The night was silent around the man-made pond. It was how the Guardian preferred life. Still and undisturbed. Not something most trolls had. There was more than a bit of action in the past decade. It was like the misery and financial ruin of the humans was grifting into the supernatural world. The years of codependency -- knowingly or unknowingly -- had made the crashing of the human society bleed into the supernatural society. Wars were fought on many fronts and there were no victors. The supernatural communities fed off the fears and hatreds along with whatever bits of humanity needed for their sustenance, and with it there was an unexpected side effect. The hostility and anger that was leaching throughout the humans' world had started to etch into the supernatural fibers of their society. Unlike humanity, the result wasn't a war on foreign soil, higher prices at the pump and lackluster politicians blowing hot air out their asses while feeding at a seemingly unending trough of cash and bribes -- no, the cause and effect over on the dark side was darker than nightmares and deeper than an abyss. Things that went thump in the night had kicked it up to new levels.

The Guardian had seen such levels of horror before and heard of other times in the past when the balance was uneven. The result was beyond anarchy and made the slasher films of Hollywood little more than a child's Saturday morning cartoon. The troll had felt it when the Master vampire had created the new fledgling. It was like the stars had all suddenly flashed brightly, then disappeared from view. Total darkness. And with it there was a noticeable void in the energy that usually ran amok in the area. The absence plucked at the troll's skin, the awareness of the wrongness. Yet, the troll liked the feeling. It meant the otherly side of the supernatural world was just as out of control as the humans' world. Maybe it was due to gas prices or an upside down real estate market, but nevertheless the treachery of evil was everywhere. Betrayals that weren't easily explained worked double time to damage the consciousness of all near and not so dear. And there were betrayals. Ever so many deliciously deep betrayals that layered over and over as humanity began to disintegrate and burst at the seams of the ruination of civilization. The supernatural world was linked closely to the humans despite their belief in superiority over such fragile delectable morsels. That was where the teeter-tottering began. When humans started to crash towards the ground it thrust up the supernaturals. It made them visible and they in turn were seen, and the fears gave way to anger and destruction. Humans destroyed that what they didn't know and when vampires were seen, the poor folks had plenty of time to track them down and stake them. When werewolves howled once too often under a bright moonlit sky, the pitchforks and silver bullets flew. They all needed balance.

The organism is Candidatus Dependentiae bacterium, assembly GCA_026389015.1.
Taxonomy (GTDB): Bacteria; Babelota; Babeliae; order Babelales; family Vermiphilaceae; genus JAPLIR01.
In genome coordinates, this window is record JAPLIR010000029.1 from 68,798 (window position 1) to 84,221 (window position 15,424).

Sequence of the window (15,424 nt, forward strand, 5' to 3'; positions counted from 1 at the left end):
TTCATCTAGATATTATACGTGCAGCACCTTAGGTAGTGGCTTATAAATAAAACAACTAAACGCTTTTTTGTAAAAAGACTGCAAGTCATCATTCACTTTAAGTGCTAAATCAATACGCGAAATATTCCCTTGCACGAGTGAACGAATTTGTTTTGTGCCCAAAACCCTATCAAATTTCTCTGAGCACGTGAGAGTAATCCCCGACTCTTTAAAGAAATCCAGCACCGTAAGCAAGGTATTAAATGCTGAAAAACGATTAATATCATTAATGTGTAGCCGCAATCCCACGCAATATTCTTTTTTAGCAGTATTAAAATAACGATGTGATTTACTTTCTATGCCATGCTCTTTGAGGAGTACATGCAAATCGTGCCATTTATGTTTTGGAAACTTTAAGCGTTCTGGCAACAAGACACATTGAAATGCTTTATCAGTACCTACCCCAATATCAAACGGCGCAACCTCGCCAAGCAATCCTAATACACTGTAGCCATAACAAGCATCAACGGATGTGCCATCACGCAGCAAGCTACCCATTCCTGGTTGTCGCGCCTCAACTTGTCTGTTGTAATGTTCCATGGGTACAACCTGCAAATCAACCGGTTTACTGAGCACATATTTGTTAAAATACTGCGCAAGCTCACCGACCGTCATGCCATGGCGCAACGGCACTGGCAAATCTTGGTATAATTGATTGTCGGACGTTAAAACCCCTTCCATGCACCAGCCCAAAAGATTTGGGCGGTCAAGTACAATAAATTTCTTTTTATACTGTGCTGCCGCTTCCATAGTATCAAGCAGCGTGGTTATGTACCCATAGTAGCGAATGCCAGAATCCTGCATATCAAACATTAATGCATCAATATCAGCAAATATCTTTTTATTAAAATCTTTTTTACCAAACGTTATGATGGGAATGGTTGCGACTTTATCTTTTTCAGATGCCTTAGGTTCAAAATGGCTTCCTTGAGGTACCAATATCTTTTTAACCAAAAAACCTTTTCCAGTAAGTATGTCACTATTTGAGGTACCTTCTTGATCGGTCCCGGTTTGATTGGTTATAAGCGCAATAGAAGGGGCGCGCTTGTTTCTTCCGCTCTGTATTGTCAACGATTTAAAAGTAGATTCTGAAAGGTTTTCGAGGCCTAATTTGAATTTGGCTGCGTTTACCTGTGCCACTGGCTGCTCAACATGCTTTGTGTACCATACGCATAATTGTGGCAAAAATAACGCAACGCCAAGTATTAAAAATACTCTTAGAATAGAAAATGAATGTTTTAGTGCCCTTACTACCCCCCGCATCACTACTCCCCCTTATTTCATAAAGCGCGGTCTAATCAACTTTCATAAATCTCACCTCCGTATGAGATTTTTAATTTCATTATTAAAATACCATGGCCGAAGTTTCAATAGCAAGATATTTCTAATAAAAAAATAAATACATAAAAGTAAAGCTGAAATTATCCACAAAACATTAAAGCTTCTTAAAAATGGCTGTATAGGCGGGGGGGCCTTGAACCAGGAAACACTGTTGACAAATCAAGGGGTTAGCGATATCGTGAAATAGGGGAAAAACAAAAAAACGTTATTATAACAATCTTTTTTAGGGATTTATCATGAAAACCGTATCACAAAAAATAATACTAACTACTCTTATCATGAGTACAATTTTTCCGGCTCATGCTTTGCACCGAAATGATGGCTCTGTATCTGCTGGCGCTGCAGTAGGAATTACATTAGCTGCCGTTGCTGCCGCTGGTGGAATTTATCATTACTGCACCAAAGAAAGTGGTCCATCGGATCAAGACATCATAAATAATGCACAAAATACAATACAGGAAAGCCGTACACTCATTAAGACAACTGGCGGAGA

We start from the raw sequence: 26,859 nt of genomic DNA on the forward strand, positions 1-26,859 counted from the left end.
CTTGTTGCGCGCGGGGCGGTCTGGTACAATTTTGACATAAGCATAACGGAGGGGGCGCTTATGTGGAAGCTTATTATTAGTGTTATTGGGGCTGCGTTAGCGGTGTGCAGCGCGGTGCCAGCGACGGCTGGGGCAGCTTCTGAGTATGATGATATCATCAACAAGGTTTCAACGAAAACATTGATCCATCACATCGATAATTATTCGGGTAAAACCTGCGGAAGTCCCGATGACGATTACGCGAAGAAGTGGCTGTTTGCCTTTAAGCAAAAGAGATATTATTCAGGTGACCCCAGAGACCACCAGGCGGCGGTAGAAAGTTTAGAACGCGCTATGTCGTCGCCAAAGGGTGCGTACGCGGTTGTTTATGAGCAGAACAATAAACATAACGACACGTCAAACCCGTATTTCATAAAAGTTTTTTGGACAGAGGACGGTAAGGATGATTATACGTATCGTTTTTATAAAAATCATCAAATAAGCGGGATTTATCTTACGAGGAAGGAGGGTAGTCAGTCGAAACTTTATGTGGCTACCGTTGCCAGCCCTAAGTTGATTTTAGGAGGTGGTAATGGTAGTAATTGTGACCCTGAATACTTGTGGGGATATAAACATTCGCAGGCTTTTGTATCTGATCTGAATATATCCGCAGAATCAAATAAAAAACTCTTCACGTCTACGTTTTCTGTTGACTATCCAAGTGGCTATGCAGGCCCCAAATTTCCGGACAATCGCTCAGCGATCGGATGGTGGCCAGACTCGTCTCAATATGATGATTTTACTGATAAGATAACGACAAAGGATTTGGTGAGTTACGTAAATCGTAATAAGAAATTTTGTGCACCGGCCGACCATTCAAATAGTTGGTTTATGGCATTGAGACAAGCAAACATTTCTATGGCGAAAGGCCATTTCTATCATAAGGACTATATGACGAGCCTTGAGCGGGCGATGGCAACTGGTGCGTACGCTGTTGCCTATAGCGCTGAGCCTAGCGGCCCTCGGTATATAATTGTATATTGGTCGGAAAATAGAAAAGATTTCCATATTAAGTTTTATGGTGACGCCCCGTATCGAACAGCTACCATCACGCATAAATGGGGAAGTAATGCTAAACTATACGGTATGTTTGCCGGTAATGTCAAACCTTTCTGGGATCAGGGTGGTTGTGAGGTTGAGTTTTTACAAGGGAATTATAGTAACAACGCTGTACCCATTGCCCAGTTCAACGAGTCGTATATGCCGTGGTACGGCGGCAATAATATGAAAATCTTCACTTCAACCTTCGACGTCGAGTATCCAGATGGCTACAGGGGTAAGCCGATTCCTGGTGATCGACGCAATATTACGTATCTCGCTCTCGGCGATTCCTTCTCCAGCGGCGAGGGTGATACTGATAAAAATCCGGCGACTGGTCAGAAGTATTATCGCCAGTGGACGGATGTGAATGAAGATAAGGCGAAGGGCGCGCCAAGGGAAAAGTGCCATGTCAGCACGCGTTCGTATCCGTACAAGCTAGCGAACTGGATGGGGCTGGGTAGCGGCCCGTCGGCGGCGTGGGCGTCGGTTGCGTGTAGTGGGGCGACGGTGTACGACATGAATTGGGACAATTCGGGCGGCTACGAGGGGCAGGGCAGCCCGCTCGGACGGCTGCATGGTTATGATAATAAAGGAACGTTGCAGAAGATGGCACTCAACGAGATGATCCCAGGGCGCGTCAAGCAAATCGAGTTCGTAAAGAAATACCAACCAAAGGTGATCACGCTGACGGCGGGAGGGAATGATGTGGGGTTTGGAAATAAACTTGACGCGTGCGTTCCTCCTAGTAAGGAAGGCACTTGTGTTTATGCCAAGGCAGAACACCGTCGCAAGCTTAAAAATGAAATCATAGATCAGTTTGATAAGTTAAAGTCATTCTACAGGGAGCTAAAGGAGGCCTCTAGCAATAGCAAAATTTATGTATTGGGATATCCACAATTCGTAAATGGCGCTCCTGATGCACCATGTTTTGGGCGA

Until the balance returned the troll was going to enjoy the roll of Guardian of the pond and eat from the fruits of the vampire's reign of terror. The dawn was starting to break in the east, and the troll saw a long legged heron swoop towards the surface of the water nearby. With lightning fast movements that were at odds with the creature's size it leaped out of the murky depths and snagged the heron out of the air. Just like that, another treat. It would wait for balance. There was time.

Article © Lydia Manx. All rights reserved.
Published on 2012-04-23
Image(s) © Lydia Manx. All rights reserved.